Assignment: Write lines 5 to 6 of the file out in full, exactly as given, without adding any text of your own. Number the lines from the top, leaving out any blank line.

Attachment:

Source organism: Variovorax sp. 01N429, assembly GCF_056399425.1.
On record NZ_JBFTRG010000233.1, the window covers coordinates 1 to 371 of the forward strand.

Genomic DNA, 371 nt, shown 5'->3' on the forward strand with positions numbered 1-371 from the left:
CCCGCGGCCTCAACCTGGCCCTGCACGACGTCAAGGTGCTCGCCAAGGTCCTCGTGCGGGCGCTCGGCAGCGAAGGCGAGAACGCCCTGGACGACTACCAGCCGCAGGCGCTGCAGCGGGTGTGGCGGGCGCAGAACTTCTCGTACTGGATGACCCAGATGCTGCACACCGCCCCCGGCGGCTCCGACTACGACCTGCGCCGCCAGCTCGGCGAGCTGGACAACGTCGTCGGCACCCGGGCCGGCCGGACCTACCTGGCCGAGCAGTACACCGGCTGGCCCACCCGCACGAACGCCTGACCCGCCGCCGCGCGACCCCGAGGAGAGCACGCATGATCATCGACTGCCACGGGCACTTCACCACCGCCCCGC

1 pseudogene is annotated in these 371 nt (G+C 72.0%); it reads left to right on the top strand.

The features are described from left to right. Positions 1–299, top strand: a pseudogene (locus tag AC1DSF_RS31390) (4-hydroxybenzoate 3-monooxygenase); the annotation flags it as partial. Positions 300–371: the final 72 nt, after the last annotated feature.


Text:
1 pseudogene is annotated in these 371 nt (G+C 72.0%); it reads left to right on the top strand.

The features are described from left to right. Positions 1–299, top strand: a pseudogene (locus tag AC1DSF_RS31390) (4-hydroxybenzoate 3-monooxygenase); the annotation flags it as partial. Positions 300–371: the final 72 nt, after the last annotated feature.